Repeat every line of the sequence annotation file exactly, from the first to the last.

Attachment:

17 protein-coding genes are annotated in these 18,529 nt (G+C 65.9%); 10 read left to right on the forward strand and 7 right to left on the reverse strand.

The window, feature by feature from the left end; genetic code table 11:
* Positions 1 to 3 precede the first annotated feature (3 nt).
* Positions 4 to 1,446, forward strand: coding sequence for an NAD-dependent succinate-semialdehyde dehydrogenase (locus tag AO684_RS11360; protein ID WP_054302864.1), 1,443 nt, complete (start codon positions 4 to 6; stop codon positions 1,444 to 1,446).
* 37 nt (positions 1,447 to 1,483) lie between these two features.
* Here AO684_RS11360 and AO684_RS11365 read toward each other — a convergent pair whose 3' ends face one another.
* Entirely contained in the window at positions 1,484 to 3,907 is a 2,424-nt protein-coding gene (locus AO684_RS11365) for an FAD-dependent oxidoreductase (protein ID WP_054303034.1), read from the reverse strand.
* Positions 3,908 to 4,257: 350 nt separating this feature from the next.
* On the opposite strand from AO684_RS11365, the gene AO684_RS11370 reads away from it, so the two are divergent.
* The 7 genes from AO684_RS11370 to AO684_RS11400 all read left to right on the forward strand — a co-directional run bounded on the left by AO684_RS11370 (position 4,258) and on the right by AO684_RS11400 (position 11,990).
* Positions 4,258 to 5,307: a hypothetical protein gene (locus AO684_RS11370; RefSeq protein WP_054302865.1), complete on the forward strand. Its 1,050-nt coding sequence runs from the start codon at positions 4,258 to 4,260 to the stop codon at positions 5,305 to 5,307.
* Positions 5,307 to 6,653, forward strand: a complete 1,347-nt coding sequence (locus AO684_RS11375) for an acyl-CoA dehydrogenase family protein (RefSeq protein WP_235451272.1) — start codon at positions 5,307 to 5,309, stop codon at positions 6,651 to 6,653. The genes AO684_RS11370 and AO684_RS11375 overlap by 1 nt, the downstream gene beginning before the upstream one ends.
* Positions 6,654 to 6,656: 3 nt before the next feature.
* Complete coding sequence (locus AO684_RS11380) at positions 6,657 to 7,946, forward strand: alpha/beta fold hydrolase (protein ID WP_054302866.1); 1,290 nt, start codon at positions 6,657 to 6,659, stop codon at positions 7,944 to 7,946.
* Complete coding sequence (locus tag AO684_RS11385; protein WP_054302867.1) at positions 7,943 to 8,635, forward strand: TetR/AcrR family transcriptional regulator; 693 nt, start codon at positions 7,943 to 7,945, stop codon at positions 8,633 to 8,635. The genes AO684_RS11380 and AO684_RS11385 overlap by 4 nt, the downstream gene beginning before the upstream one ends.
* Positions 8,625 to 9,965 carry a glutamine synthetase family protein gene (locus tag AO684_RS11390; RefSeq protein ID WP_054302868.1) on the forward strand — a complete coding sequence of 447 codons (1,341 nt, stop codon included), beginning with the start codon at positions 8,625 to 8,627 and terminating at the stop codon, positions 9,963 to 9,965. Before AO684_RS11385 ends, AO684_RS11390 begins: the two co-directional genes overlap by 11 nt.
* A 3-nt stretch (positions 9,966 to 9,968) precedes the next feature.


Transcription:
17 protein-coding genes are annotated in these 18,529 nt (G+C 65.9%); 10 read left to right on the forward strand and 7 right to left on the reverse strand.

The window, feature by feature from the left end; genetic code table 11:
* Positions 1 to 3 precede the first annotated feature (3 nt).
* Positions 4 to 1,446, forward strand: coding sequence for an NAD-dependent succinate-semialdehyde dehydrogenase (locus tag AO684_RS11360; protein ID WP_054302864.1), 1,443 nt, complete (start codon positions 4 to 6; stop codon positions 1,444 to 1,446).
* 37 nt (positions 1,447 to 1,483) lie between these two features.
* Here AO684_RS11360 and AO684_RS11365 read toward each other — a convergent pair whose 3' ends face one another.
* Entirely contained in the window at positions 1,484 to 3,907 is a 2,424-nt protein-coding gene (locus AO684_RS11365) for an FAD-dependent oxidoreductase (protein ID WP_054303034.1), read from the reverse strand.
* Positions 3,908 to 4,257: 350 nt separating this feature from the next.
* On the opposite strand from AO684_RS11365, the gene AO684_RS11370 reads away from it, so the two are divergent.
* The 7 genes from AO684_RS11370 to AO684_RS11400 all read left to right on the forward strand — a co-directional run bounded on the left by AO684_RS11370 (position 4,258) and on the right by AO684_RS11400 (position 11,990).
* Positions 4,258 to 5,307: a hypothetical protein gene (locus AO684_RS11370; RefSeq protein WP_054302865.1), complete on the forward strand. Its 1,050-nt coding sequence runs from the start codon at positions 4,258 to 4,260 to the stop codon at positions 5,305 to 5,307.
* Positions 5,307 to 6,653, forward strand: a complete 1,347-nt coding sequence (locus AO684_RS11375) for an acyl-CoA dehydrogenase family protein (RefSeq protein WP_235451272.1) — start codon at positions 5,307 to 5,309, stop codon at positions 6,651 to 6,653. The genes AO684_RS11370 and AO684_RS11375 overlap by 1 nt, the downstream gene beginning before the upstream one ends.
* Positions 6,654 to 6,656: 3 nt before the next feature.
* Complete coding sequence (locus AO684_RS11380) at positions 6,657 to 7,946, forward strand: alpha/beta fold hydrolase (protein ID WP_054302866.1); 1,290 nt, start codon at positions 6,657 to 6,659, stop codon at positions 7,944 to 7,946.
* Complete coding sequence (locus tag AO684_RS11385; protein WP_054302867.1) at positions 7,943 to 8,635, forward strand: TetR/AcrR family transcriptional regulator; 693 nt, start codon at positions 7,943 to 7,945, stop codon at positions 8,633 to 8,635. The genes AO684_RS11380 and AO684_RS11385 overlap by 4 nt, the downstream gene beginning before the upstream one ends.
* Positions 8,625 to 9,965 carry a glutamine synthetase family protein gene (locus tag AO684_RS11390; RefSeq protein ID WP_054302868.1) on the forward strand — a complete coding sequence of 447 codons (1,341 nt, stop codon included), beginning with the start codon at positions 8,625 to 8,627 and terminating at the stop codon, positions 9,963 to 9,965. Before AO684_RS11385 ends, AO684_RS11390 begins: the two co-directional genes overlap by 11 nt.
* A 3-nt stretch (positions 9,966 to 9,968) precedes the next feature.